These men were begging for permission to continue to exist and then apologising for not having done the impossible--to make cars with super gas mileage, using alternative fuels, no emissions, affordable to the poor, and that everyone wants to buy.

What was really pathetic was how many of the Representatives insisted that they have to be careful with taxpayers' money. What a bunch of two-faced hypocrites. These are the same humans who a few weeks ago were tripping over themselves to give Henry Paulson $700 billion as soon as he cried wolf! But loaning $34 billion requires several weeks of intense interrogation examining every feather in the pillow. As if they really cared!

That $700 billion wasn't to bail out Wall Street. It was to bail out Congress. To bail out their own hides while blaming greed. And the American people are swallowing it whole. These hearings are just the icing on the cake that was the biggest congressional power grab and money grab ever.

In a way, I don't feel sorry for those CEOs. They deserve this treatment for not defending their rights or capitalism or free enterprise.

If you want, CSPAN is reshowing the hearings at 8 PM EST Tonight. They're about 6 hours long. No doubt, Cspan will repeat them later also. Take some Bufferin before watching.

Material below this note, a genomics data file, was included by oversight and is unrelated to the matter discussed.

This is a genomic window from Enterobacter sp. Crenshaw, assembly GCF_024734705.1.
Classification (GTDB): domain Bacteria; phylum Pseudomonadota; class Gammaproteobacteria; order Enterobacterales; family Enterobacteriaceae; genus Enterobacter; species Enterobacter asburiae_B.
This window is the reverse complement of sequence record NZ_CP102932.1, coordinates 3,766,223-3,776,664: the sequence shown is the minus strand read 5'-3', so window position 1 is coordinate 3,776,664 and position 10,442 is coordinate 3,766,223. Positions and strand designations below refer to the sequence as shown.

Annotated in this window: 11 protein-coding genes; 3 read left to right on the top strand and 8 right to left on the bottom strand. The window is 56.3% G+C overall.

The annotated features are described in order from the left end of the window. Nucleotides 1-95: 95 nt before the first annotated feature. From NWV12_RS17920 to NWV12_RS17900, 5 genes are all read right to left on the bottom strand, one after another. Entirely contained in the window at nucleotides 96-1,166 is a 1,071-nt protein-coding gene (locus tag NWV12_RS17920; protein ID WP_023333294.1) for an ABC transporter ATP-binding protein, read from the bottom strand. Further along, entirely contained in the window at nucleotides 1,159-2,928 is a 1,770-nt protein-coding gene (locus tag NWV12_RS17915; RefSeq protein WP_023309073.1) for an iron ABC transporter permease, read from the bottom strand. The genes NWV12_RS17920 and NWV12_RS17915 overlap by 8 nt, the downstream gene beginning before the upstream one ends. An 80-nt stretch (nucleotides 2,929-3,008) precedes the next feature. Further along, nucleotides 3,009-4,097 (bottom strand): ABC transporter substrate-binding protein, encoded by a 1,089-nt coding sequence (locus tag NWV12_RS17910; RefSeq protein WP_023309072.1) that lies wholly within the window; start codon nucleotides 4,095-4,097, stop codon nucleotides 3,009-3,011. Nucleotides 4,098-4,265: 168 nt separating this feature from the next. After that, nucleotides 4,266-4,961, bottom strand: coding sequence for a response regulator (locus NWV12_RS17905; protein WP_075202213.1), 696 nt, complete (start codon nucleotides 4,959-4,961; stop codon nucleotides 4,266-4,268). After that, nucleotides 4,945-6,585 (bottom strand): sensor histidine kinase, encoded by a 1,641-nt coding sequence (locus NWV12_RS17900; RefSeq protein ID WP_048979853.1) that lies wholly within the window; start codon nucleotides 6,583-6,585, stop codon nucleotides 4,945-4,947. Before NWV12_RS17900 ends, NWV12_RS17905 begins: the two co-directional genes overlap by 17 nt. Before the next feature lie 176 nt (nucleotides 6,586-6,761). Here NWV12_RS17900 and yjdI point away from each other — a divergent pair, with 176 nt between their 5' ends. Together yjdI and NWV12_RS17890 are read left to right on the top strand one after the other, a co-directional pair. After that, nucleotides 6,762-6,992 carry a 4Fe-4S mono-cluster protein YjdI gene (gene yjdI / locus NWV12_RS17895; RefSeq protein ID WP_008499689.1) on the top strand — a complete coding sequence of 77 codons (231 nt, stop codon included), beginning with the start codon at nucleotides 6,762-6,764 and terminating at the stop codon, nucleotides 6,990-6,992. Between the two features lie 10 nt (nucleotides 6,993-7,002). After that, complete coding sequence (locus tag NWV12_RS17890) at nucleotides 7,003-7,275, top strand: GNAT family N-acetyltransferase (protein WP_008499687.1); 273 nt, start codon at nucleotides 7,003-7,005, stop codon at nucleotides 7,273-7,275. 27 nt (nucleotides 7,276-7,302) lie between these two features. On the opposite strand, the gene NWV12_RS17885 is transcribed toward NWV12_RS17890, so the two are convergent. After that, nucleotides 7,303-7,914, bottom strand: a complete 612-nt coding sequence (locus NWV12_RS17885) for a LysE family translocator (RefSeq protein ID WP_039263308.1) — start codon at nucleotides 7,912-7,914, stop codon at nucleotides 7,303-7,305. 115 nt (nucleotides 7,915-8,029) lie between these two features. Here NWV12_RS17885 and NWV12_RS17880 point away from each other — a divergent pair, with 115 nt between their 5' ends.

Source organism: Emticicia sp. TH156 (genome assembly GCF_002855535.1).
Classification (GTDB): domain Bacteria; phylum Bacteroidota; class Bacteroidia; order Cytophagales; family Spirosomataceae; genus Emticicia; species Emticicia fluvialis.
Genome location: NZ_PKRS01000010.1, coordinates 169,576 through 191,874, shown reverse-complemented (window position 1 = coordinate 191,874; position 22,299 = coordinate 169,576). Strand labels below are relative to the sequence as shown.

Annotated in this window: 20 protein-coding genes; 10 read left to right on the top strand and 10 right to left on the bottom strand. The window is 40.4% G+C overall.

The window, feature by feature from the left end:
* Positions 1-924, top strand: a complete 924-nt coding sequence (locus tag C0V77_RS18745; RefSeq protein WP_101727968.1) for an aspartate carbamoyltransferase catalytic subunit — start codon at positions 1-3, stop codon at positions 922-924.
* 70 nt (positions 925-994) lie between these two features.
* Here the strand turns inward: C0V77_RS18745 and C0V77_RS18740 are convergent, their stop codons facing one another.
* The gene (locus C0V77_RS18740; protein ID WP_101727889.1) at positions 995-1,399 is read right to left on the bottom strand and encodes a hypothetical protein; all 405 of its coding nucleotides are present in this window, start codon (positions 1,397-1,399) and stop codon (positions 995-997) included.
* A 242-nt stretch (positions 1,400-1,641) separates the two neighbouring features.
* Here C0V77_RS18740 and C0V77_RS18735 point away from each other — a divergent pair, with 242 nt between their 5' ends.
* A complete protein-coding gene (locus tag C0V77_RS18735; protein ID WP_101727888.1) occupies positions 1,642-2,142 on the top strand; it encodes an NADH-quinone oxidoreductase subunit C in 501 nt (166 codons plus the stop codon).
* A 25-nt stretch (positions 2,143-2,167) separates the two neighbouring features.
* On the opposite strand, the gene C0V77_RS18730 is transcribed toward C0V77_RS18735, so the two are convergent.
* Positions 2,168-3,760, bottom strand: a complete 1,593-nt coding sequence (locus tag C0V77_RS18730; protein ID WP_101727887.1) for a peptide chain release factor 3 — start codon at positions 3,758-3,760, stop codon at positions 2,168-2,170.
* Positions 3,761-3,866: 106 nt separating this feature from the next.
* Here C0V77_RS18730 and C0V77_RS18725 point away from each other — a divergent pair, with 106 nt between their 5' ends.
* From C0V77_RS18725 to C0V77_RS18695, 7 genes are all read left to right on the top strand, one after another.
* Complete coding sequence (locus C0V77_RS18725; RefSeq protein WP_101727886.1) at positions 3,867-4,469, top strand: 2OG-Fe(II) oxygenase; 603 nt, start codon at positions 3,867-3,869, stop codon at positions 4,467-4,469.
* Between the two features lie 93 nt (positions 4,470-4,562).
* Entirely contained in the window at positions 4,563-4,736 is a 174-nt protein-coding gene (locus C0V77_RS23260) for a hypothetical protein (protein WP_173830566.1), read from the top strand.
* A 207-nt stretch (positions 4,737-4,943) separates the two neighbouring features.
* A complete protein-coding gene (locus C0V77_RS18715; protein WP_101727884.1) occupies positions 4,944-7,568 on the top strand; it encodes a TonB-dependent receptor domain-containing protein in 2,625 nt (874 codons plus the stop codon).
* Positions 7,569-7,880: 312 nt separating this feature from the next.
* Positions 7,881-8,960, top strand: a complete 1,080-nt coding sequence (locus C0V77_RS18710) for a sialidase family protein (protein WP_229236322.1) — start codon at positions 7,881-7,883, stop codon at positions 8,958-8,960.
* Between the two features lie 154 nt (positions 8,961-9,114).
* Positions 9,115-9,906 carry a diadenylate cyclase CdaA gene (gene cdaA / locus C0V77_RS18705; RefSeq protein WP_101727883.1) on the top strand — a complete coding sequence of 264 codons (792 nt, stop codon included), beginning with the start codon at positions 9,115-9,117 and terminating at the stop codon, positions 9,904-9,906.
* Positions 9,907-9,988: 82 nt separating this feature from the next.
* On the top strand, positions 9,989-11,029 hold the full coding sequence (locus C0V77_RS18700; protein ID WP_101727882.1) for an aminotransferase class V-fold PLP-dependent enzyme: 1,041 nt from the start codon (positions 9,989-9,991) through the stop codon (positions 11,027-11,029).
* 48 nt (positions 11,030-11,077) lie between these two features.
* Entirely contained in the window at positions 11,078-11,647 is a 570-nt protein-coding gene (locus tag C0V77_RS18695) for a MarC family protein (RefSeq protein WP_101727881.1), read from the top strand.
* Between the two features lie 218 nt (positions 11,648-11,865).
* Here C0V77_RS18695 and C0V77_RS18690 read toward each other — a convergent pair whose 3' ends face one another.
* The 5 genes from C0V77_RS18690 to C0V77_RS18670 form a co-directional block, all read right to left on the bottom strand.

Wednesday, December 03, 2008

Obama Seeks Power Sharing

The Detroit News of Tuesday Dec. 2nd carries a news analysis titled "Obama chooses 'strong.'" The subtitle is "Selection of Clinton, Gates, Jones for security team show his deference to pragmatism over ideology." So pragmatism equals strong. Strong what? No answer given but I can tell you that his picks are all strongly committed to abiding by any consensus that may arise. Why? Because it allows each of them to share power and this is what each one 'strongly' desires. The photo accompanying the article testifies to this fact at least for Hillary.

The first paragraph further reinforces this theme:
"The selection of experienced centrists -- Hillary Rodham Clinton, Robert Gates and James L. Jones -- to head President-elect Barack Obama's national security team points to the possibility that, on Iraq, the incoming commander-in-chief may take a more measured path to ending American military involvement than he described during the presidential campaign."